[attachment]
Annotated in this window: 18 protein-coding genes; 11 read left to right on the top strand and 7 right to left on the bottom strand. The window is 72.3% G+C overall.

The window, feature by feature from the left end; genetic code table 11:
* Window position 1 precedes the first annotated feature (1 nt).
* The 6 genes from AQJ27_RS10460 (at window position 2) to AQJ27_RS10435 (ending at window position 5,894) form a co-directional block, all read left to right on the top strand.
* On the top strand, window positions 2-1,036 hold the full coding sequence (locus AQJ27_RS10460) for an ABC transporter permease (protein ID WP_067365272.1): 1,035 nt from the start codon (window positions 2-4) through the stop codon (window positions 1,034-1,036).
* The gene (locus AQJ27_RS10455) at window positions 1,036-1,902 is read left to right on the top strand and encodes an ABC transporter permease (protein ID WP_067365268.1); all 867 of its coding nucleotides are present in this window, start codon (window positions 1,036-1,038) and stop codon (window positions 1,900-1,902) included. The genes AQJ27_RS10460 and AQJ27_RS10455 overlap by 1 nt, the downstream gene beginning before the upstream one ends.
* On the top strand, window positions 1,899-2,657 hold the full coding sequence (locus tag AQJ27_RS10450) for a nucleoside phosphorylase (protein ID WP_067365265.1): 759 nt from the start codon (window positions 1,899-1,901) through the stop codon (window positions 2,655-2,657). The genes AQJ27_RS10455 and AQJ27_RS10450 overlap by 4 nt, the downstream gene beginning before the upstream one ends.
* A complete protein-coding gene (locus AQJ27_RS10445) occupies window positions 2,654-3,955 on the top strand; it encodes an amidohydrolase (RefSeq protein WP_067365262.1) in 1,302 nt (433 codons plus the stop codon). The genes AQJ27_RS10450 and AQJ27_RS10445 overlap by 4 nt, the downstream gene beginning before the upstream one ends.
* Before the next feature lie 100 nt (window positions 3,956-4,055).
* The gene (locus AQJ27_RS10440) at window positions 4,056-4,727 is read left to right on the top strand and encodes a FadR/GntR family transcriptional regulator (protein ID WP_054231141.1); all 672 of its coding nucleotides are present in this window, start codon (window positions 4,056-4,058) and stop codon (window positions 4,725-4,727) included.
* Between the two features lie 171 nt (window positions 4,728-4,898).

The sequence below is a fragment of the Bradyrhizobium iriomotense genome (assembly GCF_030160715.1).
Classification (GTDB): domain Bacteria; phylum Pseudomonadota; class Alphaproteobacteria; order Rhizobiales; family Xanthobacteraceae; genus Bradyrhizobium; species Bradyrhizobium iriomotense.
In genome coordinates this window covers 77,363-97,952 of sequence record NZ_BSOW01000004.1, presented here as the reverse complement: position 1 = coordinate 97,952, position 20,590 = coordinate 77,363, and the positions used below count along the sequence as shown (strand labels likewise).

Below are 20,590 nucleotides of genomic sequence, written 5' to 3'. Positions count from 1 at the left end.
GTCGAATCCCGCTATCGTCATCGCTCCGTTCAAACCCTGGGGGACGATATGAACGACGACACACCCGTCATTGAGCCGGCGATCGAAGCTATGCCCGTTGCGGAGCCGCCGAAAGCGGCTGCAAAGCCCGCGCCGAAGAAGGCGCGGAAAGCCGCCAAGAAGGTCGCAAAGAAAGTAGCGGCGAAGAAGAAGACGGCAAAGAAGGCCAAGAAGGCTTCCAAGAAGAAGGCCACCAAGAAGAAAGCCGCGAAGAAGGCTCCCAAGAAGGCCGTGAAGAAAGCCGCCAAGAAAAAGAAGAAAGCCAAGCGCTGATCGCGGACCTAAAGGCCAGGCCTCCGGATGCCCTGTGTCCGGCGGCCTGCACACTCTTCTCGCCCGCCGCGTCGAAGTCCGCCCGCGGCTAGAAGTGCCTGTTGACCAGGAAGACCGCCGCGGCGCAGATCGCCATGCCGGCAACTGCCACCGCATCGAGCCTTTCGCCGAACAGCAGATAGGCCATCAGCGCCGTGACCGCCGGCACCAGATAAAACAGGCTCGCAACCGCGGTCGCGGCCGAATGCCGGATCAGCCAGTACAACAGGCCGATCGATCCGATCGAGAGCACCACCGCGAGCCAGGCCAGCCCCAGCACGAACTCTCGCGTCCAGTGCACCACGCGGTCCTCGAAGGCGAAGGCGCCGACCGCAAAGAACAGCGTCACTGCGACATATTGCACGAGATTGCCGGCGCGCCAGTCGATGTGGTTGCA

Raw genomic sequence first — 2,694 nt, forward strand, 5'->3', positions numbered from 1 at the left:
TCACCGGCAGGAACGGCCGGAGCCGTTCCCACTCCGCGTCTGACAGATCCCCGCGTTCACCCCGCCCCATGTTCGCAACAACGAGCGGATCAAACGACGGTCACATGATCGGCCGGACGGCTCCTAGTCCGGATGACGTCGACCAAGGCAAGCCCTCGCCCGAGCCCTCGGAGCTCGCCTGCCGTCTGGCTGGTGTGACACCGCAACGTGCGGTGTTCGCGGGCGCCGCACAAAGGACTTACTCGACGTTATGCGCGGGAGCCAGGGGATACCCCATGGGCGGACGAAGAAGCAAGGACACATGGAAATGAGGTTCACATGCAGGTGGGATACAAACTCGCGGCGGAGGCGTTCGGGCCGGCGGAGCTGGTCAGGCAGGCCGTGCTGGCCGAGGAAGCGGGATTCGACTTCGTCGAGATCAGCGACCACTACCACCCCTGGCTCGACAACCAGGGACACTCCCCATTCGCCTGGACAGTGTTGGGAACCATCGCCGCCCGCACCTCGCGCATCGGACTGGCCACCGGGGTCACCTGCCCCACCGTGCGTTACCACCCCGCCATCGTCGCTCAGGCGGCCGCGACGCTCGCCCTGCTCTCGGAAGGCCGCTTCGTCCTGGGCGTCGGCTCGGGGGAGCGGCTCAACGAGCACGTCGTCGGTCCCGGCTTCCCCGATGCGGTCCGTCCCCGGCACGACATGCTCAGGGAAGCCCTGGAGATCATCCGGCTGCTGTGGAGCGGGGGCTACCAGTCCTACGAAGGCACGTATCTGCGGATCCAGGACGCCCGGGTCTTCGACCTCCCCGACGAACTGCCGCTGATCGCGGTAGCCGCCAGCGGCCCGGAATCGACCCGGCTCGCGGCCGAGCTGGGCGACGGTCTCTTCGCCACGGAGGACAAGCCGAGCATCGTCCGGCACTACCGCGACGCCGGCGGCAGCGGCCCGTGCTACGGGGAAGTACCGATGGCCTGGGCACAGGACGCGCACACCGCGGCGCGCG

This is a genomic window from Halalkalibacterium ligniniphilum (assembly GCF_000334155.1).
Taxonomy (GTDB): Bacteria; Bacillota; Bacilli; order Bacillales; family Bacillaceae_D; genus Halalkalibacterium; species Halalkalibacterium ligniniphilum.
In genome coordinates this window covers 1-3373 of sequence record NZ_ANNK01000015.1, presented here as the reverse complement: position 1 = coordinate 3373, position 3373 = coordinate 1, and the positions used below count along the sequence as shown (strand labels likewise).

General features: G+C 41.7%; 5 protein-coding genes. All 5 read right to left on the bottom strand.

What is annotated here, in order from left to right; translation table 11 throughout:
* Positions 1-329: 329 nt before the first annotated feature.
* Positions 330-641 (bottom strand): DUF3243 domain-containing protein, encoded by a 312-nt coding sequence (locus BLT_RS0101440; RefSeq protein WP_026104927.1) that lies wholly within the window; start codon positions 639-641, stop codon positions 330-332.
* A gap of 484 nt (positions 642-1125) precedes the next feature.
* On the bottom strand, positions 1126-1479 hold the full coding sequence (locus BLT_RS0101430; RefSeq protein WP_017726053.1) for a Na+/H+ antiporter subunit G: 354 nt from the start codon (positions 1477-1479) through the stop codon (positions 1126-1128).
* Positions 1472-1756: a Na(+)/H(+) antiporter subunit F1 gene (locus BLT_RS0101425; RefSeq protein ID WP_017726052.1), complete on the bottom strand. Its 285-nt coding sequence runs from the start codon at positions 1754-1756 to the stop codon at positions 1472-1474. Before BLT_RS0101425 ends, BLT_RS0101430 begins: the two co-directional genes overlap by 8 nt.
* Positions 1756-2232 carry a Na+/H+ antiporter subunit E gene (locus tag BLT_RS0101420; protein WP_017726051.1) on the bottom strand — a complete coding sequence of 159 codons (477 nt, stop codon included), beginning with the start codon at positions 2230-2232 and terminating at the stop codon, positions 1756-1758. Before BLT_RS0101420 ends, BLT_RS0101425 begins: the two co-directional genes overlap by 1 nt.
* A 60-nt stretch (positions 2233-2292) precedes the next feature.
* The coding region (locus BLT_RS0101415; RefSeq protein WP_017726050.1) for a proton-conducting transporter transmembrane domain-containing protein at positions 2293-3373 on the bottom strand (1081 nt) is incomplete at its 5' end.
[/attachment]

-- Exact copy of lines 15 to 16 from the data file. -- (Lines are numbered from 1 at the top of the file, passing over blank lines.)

Below are 20,590 nucleotides of genomic sequence, written 5' to 3'. Positions count from 1 at the left end.
GTCGAATCCCGCTATCGTCATCGCTCCGTTCAAACCCTGGGGGACGATATGAACGACGACACACCCGTCATTGAGCCGGCGATCGAAGCTATGCCCGTTGCGGAGCCGCCGAAAGCGGCTGCAAAGCCCGCGCCGAAGAAGGCGCGGAAAGCCGCCAAGAAGGTCGCAAAGAAAGTAGCGGCGAAGAAGAAGACGGCAAAGAAGGCCAAGAAGGCTTCCAAGAAGAAGGCCACCAAGAAGAAAGCCGCGAAGAAGGCTCCCAAGAAGGCCGTGAAGAAAGCCGCCAAGAAAAAGAAGAAAGCCAAGCGCTGATCGCGGACCTAAAGGCCAGGCCTCCGGATGCCCTGTGTCCGGCGGCCTGCACACTCTTCTCGCCCGCCGCGTCGAAGTCCGCCCGCGGCTAGAAGTGCCTGTTGACCAGGAAGACCGCCGCGGCGCAGATCGCCATGCCGGCAACTGCCACCGCATCGAGCCTTTCGCCGAACAGCAGATAGGCCATCAGCGCCGTGACCGCCGGCACCAGATAAAACAGGCTCGCAACCGCGGTCGCGGCCGAATGCCGGATCAGCCAGTACAACAGGCCGATCGATCCGATCGAGAGCACCACCGCGAGCCAGGCCAGCCCCAGCACGAACTCTCGCGTCCAGTGCACCACGCGGTCCTCGAAGGCGAAGGCGCCGACCGCAAAGAACAGCGTCACTGCGACATATTGCACGAGATTGCCGGCGCGCCAGTCGATGTGGTTGCA